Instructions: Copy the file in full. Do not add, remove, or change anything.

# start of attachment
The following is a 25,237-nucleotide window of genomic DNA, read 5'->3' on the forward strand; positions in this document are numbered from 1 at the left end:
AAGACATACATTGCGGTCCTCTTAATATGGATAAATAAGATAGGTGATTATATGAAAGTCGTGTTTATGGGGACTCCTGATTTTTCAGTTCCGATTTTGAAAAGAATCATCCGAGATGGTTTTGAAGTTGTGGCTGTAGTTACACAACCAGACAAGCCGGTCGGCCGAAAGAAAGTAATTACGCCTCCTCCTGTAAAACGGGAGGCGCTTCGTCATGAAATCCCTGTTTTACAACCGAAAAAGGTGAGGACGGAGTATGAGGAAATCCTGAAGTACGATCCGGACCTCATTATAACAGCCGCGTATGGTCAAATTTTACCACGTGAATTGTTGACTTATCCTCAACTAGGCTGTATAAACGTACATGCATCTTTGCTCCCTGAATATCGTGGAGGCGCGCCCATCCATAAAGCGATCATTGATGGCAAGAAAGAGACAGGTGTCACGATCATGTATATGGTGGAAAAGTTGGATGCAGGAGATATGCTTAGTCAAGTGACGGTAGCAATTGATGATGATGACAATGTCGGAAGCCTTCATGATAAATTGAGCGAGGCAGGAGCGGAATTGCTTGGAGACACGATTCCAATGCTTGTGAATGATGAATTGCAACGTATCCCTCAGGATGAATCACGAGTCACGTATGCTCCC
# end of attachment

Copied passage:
The following is a 25,237-nucleotide window of genomic DNA, read 5'->3' on the forward strand; positions in this document are numbered from 1 at the left end:
AAGACATACATTGCGGTCCTCTTAATATGGATAAATAAGATAGGTGATTATATGAAAGTCGTGTTTATGGGGACTCCTGATTTTTCAGTTCCGATTTTGAAAAGAATCATCCGAGATGGTTTTGAAGTTGTGGCTGTAGTTACACAACCAGACAAGCCGGTCGGCCGAAAGAAAGTAATTACGCCTCCTCCTGTAAAACGGGAGGCGCTTCGTCATGAAATCCCTGTTTTACAACCGAAAAAGGTGAGGACGGAGTATGAGGAAATCCTGAAGTACGATCCGGACCTCATTATAACAGCCGCGTATGGTCAAATTTTACCACGTGAATTGTTGACTTATCCTCAACTAGGCTGTATAAACGTACATGCATCTTTGCTCCCTGAATATCGTGGAGGCGCGCCCATCCATAAAGCGATCATTGATGGCAAGAAAGAGACAGGTGTCACGATCATGTATATGGTGGAAAAGTTGGATGCAGGAGATATGCTTAGTCAAGTGACGGTAGCAATTGATGATGATGACAATGTCGGAAGCCTTCATGATAAATTGAGCGAGGCAGGAGCGGAATTGCTTGGAGACACGATTCCAATGCTTGTGAATGATGAATTGCAACGTATCCCTCAGGATGAATCACGAGTCACGTATGCTCCC